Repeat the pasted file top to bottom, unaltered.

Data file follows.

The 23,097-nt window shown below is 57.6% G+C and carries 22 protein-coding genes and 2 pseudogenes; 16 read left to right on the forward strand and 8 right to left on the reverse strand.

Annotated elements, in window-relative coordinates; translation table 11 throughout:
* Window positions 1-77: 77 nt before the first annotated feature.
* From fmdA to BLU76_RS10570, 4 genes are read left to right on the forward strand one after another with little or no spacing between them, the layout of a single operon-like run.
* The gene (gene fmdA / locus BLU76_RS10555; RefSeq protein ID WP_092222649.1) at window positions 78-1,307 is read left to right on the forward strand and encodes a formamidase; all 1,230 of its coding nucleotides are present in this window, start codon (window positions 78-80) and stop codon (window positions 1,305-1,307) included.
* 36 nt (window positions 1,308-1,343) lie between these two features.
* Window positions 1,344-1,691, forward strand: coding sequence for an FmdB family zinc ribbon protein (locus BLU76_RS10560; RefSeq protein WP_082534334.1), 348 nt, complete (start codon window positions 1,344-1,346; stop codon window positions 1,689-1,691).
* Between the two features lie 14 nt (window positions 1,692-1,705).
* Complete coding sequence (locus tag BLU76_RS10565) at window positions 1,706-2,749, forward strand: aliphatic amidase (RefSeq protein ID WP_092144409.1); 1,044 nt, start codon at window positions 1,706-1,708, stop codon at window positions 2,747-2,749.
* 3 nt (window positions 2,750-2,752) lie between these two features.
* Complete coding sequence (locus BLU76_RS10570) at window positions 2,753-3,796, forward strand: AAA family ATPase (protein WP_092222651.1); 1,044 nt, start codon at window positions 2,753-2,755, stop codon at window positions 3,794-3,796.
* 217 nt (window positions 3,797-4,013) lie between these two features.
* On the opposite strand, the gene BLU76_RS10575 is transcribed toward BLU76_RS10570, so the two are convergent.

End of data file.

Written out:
The 23,097-nt window shown below is 57.6% G+C and carries 22 protein-coding genes and 2 pseudogenes; 16 read left to right on the forward strand and 8 right to left on the reverse strand.

Annotated elements, in window-relative coordinates; translation table 11 throughout:
* Window positions 1-77: 77 nt before the first annotated feature.
* From fmdA to BLU76_RS10570, 4 genes are read left to right on the forward strand one after another with little or no spacing between them, the layout of a single operon-like run.
* The gene (gene fmdA / locus BLU76_RS10555; RefSeq protein ID WP_092222649.1) at window positions 78-1,307 is read left to right on the forward strand and encodes a formamidase; all 1,230 of its coding nucleotides are present in this window, start codon (window positions 78-80) and stop codon (window positions 1,305-1,307) included.
* 36 nt (window positions 1,308-1,343) lie between these two features.
* Window positions 1,344-1,691, forward strand: coding sequence for an FmdB family zinc ribbon protein (locus BLU76_RS10560; RefSeq protein WP_082534334.1), 348 nt, complete (start codon window positions 1,344-1,346; stop codon window positions 1,689-1,691).
* Between the two features lie 14 nt (window positions 1,692-1,705).
* Complete coding sequence (locus tag BLU76_RS10565) at window positions 1,706-2,749, forward strand: aliphatic amidase (RefSeq protein ID WP_092144409.1); 1,044 nt, start codon at window positions 1,706-1,708, stop codon at window positions 2,747-2,749.
* 3 nt (window positions 2,750-2,752) lie between these two features.
* Complete coding sequence (locus BLU76_RS10570) at window positions 2,753-3,796, forward strand: AAA family ATPase (protein WP_092222651.1); 1,044 nt, start codon at window positions 2,753-2,755, stop codon at window positions 3,794-3,796.
* 217 nt (window positions 3,797-4,013) lie between these two features.
* On the opposite strand, the gene BLU76_RS10575 is transcribed toward BLU76_RS10570, so the two are convergent.